Paul Johnston is a writer I've had some interest in for quite a while. His thrillers have been published in Finland only under Harlequin's Bestseller imprint, and the books haven't had almost any kind of recognition. Yet I've heard good things about them, and I've been looking for a cheap copy (meaning one euro, tops) in thrift stores and used book stores. Finally I found The Golden Silence, Kultainen hiljaisuus in Finnish (it's a literal translation) and read it a week ago wanting to read something light-weight. 

The book was light-weight all right, but it also clearly wanted to be something deep, yet not really achieving that status. There are many original things about the book, though. First, the hero: private eye Alex Mavros lives and works in Greece. Second, the mystery he deals with in The Golden Silence has to do with the Greek dictatorship of the early seventies and the Leftist uprising against the said dictatorship. Mavros's older brother disappeared in the aftermath of the uprising and he keeps looking for him, and this case brings him closer to finding him. 

Mavros is a likable character, though not very multidimensional, and the Greek setting is believable - Paul Johnston lives in Greece -, but there's still something that unfortunately doesn't make to want to back for more. The style is too straight-forward and flat, and there were lots of stilted moments throughout the book. During some of these I thought of letting the book go, but the mystery remained interesting. It also made the torturing duo of father and son more intriguing and essential to the plot, though I wasn't all the time sure if they were necessary characters.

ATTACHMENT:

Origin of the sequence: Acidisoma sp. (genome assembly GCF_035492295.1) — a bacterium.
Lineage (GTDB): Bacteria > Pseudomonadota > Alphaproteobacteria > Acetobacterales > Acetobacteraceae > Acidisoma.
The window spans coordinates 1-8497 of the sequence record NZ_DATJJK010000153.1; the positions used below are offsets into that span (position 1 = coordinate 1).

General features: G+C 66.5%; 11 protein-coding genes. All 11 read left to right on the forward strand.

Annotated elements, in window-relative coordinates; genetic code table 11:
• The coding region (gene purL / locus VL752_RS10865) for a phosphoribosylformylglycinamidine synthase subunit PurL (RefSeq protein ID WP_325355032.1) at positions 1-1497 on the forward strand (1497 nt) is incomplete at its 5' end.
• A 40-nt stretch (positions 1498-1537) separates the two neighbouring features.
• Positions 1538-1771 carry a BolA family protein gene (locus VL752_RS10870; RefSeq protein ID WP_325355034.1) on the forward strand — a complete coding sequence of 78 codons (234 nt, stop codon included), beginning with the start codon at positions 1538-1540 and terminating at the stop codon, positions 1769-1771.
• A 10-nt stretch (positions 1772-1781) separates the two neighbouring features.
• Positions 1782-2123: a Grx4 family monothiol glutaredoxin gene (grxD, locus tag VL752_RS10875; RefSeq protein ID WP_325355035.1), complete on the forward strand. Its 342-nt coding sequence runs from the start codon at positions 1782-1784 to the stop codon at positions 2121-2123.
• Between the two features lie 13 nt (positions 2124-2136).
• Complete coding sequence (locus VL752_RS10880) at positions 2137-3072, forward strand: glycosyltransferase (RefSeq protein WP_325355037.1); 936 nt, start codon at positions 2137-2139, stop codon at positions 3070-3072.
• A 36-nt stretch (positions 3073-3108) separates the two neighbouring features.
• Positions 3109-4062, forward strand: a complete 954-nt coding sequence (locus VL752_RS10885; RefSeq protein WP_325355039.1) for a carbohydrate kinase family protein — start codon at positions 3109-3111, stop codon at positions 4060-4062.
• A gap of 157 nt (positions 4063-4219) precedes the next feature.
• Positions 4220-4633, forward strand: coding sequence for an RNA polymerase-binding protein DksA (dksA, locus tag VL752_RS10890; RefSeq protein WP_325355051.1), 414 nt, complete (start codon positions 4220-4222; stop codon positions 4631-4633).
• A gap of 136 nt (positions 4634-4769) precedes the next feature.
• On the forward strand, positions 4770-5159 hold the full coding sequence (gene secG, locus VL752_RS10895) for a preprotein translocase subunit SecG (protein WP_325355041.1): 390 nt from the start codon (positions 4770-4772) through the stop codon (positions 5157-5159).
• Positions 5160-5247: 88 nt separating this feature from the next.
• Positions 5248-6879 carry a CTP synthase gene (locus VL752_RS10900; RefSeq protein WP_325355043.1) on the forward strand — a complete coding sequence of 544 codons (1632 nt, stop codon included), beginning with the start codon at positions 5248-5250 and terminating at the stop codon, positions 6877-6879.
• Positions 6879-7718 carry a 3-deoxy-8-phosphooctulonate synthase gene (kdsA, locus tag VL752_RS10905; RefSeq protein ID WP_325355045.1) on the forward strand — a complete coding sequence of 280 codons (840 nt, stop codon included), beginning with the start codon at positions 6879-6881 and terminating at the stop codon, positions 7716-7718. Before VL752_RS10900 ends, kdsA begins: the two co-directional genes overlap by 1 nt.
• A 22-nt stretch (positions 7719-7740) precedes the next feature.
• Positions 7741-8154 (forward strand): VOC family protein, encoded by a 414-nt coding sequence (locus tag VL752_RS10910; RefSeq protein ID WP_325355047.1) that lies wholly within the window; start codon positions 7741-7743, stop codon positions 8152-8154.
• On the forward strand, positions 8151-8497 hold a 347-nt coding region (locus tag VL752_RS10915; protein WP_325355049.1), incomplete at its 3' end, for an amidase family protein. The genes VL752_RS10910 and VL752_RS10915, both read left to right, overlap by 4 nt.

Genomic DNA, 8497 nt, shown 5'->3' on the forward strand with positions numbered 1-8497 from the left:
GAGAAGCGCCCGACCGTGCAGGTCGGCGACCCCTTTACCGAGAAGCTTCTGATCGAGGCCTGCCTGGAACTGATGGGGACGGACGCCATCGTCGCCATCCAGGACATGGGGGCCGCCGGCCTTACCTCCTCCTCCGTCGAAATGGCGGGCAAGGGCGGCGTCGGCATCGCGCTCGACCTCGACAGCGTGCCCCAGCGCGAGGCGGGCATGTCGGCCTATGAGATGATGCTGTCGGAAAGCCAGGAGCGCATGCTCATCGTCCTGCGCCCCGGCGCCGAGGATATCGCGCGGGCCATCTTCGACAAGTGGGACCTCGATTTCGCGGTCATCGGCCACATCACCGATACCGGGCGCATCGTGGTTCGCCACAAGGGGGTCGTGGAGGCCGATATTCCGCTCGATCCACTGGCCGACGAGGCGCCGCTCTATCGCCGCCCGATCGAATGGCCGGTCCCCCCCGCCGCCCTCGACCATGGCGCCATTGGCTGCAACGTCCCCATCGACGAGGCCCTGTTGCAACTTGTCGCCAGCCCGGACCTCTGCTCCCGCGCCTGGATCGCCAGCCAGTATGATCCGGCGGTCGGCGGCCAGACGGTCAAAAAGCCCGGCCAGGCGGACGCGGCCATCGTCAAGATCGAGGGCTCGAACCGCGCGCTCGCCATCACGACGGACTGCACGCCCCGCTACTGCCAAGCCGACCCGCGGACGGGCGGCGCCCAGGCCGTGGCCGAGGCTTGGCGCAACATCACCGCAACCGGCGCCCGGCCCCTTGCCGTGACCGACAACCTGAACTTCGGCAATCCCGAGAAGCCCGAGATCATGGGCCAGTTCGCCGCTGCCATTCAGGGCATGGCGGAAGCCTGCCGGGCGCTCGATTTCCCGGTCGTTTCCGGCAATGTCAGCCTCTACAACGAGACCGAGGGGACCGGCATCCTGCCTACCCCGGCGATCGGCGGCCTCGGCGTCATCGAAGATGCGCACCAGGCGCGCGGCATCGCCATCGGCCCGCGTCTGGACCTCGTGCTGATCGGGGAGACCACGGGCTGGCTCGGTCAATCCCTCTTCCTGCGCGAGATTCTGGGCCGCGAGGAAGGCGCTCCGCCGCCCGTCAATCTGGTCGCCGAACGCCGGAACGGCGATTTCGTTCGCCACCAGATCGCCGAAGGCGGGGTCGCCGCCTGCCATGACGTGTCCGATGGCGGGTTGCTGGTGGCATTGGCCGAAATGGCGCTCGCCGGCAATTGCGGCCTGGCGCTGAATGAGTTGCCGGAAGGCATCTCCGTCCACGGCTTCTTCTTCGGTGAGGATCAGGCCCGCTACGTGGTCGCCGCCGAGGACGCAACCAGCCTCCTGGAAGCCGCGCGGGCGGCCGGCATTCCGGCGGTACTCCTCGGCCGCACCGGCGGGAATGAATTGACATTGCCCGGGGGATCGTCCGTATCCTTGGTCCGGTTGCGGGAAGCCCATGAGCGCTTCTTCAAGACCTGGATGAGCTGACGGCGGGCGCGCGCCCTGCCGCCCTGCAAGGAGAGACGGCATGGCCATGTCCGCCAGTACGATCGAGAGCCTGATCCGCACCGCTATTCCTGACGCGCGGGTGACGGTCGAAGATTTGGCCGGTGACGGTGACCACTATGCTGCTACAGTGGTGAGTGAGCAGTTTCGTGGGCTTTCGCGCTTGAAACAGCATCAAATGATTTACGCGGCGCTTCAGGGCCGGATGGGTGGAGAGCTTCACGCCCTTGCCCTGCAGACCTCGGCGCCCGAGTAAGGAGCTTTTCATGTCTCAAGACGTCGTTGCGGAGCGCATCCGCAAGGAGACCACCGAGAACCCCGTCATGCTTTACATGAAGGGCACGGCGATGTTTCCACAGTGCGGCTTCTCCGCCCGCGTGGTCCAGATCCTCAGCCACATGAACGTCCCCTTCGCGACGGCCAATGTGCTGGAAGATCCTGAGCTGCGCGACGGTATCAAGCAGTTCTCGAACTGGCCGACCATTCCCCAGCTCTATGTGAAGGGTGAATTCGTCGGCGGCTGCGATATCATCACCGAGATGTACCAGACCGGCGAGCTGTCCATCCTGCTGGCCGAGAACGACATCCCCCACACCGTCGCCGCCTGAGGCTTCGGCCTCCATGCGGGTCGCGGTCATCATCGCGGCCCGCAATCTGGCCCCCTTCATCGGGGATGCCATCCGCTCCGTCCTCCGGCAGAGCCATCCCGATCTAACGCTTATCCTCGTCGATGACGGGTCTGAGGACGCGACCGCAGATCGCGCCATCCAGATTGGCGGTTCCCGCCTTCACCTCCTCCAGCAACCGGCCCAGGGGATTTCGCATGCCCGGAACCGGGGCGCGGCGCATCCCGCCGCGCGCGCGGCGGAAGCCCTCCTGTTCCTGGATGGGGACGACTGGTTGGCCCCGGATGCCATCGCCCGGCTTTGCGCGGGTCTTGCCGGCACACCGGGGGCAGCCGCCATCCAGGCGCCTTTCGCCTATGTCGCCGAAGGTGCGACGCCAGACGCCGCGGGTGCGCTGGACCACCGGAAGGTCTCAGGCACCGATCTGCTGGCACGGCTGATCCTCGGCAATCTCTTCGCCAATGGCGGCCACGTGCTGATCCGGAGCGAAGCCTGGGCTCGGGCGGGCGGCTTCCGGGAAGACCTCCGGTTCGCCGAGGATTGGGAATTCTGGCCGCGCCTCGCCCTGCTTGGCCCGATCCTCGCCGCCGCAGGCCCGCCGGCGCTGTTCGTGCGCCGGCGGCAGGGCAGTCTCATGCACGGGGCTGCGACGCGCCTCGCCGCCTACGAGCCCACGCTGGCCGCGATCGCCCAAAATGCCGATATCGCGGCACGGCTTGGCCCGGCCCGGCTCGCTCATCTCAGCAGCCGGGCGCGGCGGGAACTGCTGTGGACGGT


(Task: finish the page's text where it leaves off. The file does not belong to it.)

The Golden Silence is not bad at all, and it may have suffered from the hasty translation (Harlequin is not really known for their good salaries), so if this sounds your kind of stuff, go for it. In the back cover there are enthusiastic blurbs from George Pelecanos (!) and Mark Billingham, so if you have any trust for blurbs, you could do worse than picking up Paul Johnston.

Wednesday, January 03, 2018

Marisha Pessl: Night Film

During the holidays, I wanted to read - as always - something that is not at all related to my work, usually something criminous. Normally I like to read something hardboiled or noirish, but during this holiday I decided to try something else entirely.

I'd heard good things about Marisha Pessl's Night Film, and though it's over 700 pages in Finnish translation, I read it. I wasn't disappointed, and the length didn't bother me at all. There's bound to be some padding in 700 pages, but not overtly so in this case. Night Film (translated Yönäytös, which is a literal translation, though it misses the "film" part) is about the mysterious film director Stanislas Cordova and his legacy, and the death of his daughter that seems like a suicide at first. An investigative journalist starts to dig around Cordova and finds himself deep in the mysteries and even horrors of Cordova's films.

There's some forced deepness in the book, especially in the end, but then again the ending is also fitting with the rest of the book and the themes of Cordova's films, which, quite wisely, are described only shortly. There are also some scenes that are gripping as all hell, and I found myself turning a page after another and not wanting to stop reading. (This also affected our Christmas holiday, as I didn't seem to be interested in the festivities.)

Night Film wasn't 100 % non-work reading, as I have an unfinished novel manuscript in which similar things happen, but in a Finnish milieu instead. Don't really know if reading this helped, but I also wanted to know what roads had already been traveled. I'm thinking I'd order me a copy of Tobe Hooper's novel, Midnight Movie, and maybe go back to Theodore Roszak's Flicker (a great novel, if you ask me). Night Film resembles Flicker, by the way, but not too much, and the conspiracy theories Roszak weaves are much more world-embracing than the ones Pessl has.

By the way, I seem to remember stumbling on a mention of a new novel, possibly translated from German, that's also a thriller about a mysterious film or a film director. I can't trace this anymore, so if somebody could help me identify the book, I'd be grateful.

I also managed to squeeze in a Sue Grafton title (C Is for Corpse) in a memory of her death. I've never read her much, but can't see why: Kinsey Millhone is a likable protagonist and the stories are believable and complicated.